1979: The New York Times runs a front-page photograph of six men being executed by firing squad in Iran for allegedly having committed crimes of “homosexual rape.” Since the Ayatollah Khomeini’s rise to power just four weeks earlier, there have been growing reports of gay men — as well as Jews, Baha’is, “blasphemers,” “heretics,” former members of the Iranian aristrocracy , and others — being blackmailed, imprisoned, tortured, dismembered, hanged and/or shot. By the time Khomeini gets around to celebrating his first anniversary of his Islamic revolution, the body count is in the thousands.
The Genderfuck Apathetics vs Yuppies : Aids the new STD on the list
Queen lasted a third week at #1 with “Crazy Little Thing Called Love”,
After 50 weeks, Whitney Houston’s debut album incredibly returned to #1 after peaking at #2 on October 26. #4 Barbra Streisand’s highly successful The Broadway Album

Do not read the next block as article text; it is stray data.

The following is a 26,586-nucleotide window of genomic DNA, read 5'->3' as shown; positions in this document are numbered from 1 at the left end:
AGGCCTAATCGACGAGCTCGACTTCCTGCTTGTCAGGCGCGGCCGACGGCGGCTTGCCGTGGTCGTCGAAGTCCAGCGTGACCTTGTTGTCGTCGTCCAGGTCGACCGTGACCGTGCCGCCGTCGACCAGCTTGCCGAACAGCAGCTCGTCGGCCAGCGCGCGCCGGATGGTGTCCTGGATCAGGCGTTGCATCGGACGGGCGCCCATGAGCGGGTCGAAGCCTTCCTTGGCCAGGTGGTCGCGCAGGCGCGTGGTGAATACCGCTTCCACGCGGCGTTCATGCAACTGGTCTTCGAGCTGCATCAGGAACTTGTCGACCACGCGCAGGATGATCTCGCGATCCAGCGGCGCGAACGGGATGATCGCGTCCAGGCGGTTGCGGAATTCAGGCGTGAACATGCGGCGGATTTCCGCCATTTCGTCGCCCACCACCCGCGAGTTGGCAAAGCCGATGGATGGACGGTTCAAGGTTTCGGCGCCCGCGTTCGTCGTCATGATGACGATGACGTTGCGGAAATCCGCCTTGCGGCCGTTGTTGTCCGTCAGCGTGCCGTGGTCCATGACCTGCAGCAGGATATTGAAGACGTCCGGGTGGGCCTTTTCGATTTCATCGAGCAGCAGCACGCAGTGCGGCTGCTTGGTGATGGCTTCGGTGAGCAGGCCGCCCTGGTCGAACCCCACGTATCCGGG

90s: Listserves and Email distribution replaces telephone trees for activism
Cher won the worst dressed female, and worst video for ‘If I Could Turn Back Time’, in The Rolling Stone Magazine’s awards, Donny Osmond won the most unwelcome comeback award.
Post 9/11 – The Shock Decade From “gay and lesbian” to “lesbigay” to “Lgbt/Lgbtq/Lgbtq2”
China was set to impose stricter rules on foreign pop stars after Bjork caused controversy by shouting “Tibet, Tibet” at a Shanghai concert after a powerful performance of her song Declare Independence. Talk of Tibetan independence was considered taboo in China, which had ruled the territory since 1951. A spokesperson from the culture ministry said Bjork would be banned from performing in China if there was a repeat performance.
Human Rights in global conflict: Trans/Pans vs LGB/ vs Heterosexual women
Mar 8, 2017 — 4. Actress Laverne Cox made history as the first trans actress cast as a trans character in a major television show. Now, she’s leaving another …
Mar 8, 2018 — While the first observance of a Women’s Day was held on February 28, 1909 in New York, March 8 was suggested by the 1910 International Woman’s …